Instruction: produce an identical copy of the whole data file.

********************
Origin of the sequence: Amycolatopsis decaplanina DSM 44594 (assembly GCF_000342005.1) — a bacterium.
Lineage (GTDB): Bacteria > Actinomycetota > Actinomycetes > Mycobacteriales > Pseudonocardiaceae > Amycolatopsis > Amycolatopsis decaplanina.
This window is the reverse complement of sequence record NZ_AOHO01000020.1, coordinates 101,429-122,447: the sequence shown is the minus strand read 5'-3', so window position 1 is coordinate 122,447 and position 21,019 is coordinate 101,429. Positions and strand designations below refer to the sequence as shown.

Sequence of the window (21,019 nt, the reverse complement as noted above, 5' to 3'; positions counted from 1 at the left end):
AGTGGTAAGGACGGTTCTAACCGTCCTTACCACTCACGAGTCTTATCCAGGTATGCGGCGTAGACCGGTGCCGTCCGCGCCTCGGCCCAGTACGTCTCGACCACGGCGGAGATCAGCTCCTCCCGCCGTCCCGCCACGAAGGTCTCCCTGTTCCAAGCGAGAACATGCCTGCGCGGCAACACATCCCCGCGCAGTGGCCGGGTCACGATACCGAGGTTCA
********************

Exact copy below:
Origin of the sequence: Amycolatopsis decaplanina DSM 44594 (assembly GCF_000342005.1) — a bacterium.
Lineage (GTDB): Bacteria > Actinomycetota > Actinomycetes > Mycobacteriales > Pseudonocardiaceae > Amycolatopsis > Amycolatopsis decaplanina.
This window is the reverse complement of sequence record NZ_AOHO01000020.1, coordinates 101,429-122,447: the sequence shown is the minus strand read 5'-3', so window position 1 is coordinate 122,447 and position 21,019 is coordinate 101,429. Positions and strand designations below refer to the sequence as shown.

Sequence of the window (21,019 nt, the reverse complement as noted above, 5' to 3'; positions counted from 1 at the left end):
AGTGGTAAGGACGGTTCTAACCGTCCTTACCACTCACGAGTCTTATCCAGGTATGCGGCGTAGACCGGTGCCGTCCGCGCCTCGGCCCAGTACGTCTCGACCACGGCGGAGATCAGCTCCTCCCGCCGTCCCGCCACGAAGGTCTCCCTGTTCCAAGCGAGAACATGCCTGCGCGGCAACACATCCCCGCGCAGTGGCCGGGTCACGATACCGAGGTTCA